What you need to know about the Uber settlement
By settling two class-action lawsuits brought by Uber drivers who wanted to be classified as employees, the ride-hailing company has halted the biggest threat to its business model.
Uber will pay up to $100 million to those drivers covered by the lawsuits as part of its settlement, announced Thursday night.
The settlement still needs the approval of Judge Edward Chen of the District Court of Northern California, which could take months.
Here’s what you need to know.
Uber said it will pay an initial sum of $84 million to some 385,000 drivers in California and Massachusetts who are part of the class-action suits.
The ride-hailing company said it would shell out an additional $16 million to those drivers if the company’s valuation hits 1.5 times its current value, which now stands at $62.5 billion, after it goes public, or if it gets bought.
Which drivers will get money?
The payment will be distributed to drivers in California and Massachusetts who drove at least one trip up until the date of the preliminary settlement approval.
Payment amounts will be determined based on miles driven with a passenger in the car. Plaintiff attorney Shannon Liss-Riordan said drivers who drove more than 25,000 miles could receive $8,000 or more.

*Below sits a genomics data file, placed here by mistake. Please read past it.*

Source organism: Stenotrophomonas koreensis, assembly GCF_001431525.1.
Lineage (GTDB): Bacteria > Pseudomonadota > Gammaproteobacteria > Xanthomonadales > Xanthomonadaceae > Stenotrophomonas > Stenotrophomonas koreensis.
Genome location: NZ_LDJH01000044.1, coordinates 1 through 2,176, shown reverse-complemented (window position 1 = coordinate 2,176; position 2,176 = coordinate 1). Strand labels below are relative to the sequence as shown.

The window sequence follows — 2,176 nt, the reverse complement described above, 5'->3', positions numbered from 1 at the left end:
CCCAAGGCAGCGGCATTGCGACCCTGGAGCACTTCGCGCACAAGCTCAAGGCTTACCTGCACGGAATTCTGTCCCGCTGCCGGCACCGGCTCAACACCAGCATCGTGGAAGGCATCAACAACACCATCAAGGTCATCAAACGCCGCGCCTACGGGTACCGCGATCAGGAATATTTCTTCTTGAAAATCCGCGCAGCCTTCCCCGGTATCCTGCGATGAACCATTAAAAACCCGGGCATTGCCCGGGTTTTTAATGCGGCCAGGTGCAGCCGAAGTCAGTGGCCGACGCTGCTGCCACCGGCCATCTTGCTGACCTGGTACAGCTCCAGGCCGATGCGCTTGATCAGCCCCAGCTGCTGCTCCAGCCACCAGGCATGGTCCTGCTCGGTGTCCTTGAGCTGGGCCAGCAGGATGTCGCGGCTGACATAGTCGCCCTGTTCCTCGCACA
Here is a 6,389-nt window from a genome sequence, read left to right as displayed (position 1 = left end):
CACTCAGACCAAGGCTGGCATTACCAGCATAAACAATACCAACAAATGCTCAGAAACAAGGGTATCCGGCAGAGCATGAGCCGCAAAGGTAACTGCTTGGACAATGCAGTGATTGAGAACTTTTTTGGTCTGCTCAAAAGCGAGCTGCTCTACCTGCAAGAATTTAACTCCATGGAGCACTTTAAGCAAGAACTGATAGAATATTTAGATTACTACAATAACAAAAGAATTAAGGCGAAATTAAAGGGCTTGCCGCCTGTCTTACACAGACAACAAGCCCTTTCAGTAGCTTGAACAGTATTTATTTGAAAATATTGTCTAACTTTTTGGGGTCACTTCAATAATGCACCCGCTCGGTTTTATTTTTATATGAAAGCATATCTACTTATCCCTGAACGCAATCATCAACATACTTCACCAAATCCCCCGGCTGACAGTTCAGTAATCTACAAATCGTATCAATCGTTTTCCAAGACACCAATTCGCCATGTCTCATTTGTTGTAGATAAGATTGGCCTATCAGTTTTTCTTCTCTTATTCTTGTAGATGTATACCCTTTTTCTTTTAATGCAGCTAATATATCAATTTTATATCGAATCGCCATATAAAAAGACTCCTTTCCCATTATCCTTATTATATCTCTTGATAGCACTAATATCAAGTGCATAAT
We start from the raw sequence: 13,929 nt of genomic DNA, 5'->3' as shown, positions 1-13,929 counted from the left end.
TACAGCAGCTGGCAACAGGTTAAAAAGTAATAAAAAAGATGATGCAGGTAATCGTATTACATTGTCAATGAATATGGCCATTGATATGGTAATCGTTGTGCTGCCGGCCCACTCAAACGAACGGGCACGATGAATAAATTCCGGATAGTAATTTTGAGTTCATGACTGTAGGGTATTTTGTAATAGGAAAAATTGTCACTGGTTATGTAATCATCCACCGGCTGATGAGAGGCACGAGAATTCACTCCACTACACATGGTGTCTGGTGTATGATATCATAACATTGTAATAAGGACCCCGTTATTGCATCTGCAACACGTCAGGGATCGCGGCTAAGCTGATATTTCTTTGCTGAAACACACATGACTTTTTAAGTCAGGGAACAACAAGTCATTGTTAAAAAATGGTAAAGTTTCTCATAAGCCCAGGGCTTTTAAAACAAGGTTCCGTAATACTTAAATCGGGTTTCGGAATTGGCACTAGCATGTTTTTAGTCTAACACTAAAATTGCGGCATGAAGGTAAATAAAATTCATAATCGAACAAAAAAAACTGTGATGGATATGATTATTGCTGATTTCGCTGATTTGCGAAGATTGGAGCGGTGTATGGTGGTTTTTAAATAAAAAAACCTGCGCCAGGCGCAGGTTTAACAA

Uber drivers will now receive warnings and have a chance to correct problems before they are terminated. The company will also stop deactivating drivers who frequently turn down rides.
The company will set up an internal escalation process to manage driver pay disputes.
Uber will also create appeals panels and help drivers form an association to contest deactivations. If the drivers are dissatisfied with the result from the appeals process, they can take their case to an arbitrator at Uber’s expense.
Drivers will also be able to solicit tips from riders and Uber will make it clear that tips are not included in fare prices.
What does Uber get out of this?
The case had posed a huge threat to Uber’s business model. If a court recognizes Uber drivers as employees rather than independent contractors, the company would have to pay driver expenses and benefits, which would have cut into Uber’s margins and potentially slowed its international growth and increased its fares.
Does the debate over drivers as independent contractors end here?
Not necessarily. Liss-Riordan said the settlement is not the same as a decision, and that further litigation could be possible since no court has ruled on whether drivers are independent contractors or employees.
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